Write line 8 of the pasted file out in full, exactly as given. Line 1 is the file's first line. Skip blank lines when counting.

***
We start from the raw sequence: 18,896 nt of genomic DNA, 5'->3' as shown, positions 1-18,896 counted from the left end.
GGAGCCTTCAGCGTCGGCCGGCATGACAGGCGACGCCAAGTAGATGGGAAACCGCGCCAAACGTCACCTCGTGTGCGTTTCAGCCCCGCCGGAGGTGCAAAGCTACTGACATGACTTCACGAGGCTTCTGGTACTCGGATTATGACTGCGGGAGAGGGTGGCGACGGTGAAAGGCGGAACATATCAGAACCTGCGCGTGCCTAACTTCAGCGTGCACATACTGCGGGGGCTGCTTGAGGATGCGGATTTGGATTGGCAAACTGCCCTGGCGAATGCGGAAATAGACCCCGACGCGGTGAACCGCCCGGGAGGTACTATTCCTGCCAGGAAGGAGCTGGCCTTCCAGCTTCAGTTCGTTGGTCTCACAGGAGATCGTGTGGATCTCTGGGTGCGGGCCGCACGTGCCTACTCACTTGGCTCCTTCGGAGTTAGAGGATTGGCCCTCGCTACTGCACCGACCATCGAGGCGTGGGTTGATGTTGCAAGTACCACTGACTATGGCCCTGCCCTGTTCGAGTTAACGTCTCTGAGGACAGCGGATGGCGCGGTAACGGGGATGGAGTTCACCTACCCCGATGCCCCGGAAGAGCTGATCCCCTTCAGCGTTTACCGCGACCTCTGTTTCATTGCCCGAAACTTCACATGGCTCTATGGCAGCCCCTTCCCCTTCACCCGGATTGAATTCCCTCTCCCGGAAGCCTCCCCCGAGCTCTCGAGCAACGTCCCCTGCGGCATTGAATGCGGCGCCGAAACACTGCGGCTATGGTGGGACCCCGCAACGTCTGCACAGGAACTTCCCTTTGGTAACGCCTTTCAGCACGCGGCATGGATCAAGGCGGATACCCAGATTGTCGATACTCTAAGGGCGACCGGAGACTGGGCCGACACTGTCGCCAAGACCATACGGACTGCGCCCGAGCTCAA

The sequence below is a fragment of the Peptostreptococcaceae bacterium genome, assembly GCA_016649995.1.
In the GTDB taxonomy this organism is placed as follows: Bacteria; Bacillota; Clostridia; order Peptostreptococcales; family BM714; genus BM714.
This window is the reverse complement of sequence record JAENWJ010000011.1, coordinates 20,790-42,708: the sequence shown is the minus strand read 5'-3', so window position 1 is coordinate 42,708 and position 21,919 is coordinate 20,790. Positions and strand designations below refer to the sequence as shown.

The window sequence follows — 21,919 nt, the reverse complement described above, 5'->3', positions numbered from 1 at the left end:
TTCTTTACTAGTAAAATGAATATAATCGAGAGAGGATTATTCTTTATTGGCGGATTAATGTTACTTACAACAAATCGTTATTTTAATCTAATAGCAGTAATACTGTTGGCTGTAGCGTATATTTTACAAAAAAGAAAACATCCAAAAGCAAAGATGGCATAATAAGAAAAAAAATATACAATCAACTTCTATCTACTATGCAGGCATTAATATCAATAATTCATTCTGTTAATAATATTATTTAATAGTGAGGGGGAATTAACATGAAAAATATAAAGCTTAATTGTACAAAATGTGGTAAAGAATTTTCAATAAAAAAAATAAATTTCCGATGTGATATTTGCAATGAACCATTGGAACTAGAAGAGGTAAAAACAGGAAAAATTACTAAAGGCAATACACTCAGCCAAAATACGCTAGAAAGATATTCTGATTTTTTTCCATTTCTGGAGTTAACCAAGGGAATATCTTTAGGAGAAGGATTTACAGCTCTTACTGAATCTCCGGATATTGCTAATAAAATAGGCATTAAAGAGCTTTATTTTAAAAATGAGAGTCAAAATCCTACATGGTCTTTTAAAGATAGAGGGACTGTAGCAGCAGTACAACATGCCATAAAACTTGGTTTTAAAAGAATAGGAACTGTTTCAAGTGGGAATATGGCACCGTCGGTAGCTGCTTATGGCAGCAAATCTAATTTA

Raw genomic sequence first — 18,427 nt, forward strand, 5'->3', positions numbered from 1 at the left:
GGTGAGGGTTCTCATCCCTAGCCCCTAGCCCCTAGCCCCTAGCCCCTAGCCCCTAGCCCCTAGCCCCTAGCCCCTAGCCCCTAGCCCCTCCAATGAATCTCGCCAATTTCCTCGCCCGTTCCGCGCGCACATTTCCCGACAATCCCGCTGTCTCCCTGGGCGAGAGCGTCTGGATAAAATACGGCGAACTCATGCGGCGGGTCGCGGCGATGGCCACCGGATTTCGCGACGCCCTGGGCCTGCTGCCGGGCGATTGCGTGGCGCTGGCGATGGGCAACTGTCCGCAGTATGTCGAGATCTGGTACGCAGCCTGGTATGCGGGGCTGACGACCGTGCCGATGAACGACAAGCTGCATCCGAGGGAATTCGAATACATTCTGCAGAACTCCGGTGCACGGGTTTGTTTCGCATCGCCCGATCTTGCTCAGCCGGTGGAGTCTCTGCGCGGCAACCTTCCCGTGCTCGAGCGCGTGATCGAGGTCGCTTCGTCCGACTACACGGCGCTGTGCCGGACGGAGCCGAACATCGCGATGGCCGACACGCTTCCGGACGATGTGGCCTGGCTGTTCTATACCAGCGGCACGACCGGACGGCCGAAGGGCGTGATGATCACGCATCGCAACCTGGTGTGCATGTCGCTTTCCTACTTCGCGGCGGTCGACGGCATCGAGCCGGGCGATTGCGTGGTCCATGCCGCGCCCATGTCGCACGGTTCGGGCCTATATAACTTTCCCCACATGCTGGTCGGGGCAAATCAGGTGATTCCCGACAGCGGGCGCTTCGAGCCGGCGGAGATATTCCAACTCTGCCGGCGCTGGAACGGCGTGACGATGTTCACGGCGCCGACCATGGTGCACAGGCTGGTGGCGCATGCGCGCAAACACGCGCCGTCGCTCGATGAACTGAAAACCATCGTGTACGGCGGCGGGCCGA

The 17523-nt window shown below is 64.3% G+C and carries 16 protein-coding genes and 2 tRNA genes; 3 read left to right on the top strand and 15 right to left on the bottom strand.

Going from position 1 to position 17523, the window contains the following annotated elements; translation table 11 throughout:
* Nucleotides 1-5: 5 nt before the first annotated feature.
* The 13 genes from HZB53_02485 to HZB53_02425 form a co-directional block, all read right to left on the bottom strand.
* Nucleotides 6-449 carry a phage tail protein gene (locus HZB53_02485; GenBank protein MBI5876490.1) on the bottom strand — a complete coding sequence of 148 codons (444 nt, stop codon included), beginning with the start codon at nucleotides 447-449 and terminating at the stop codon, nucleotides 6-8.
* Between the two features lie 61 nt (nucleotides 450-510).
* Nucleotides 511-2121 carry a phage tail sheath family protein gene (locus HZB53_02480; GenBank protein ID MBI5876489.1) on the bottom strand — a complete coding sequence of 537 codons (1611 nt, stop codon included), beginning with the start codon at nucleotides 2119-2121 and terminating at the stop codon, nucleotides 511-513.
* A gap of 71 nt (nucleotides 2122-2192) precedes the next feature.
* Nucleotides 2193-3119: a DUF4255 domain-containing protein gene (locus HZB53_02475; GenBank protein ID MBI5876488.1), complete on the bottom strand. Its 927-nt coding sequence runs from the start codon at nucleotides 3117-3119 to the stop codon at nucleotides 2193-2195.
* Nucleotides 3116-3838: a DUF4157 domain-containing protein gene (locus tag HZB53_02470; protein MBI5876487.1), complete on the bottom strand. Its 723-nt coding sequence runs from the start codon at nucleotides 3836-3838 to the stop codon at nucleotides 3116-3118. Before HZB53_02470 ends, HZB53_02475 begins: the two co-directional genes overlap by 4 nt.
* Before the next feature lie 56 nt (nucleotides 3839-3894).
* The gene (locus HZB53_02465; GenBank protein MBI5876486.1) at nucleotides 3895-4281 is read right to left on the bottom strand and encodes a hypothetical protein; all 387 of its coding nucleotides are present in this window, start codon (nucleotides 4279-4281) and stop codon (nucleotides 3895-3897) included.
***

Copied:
Raw genomic sequence first — 18,427 nt, forward strand, 5'->3', positions numbered from 1 at the left: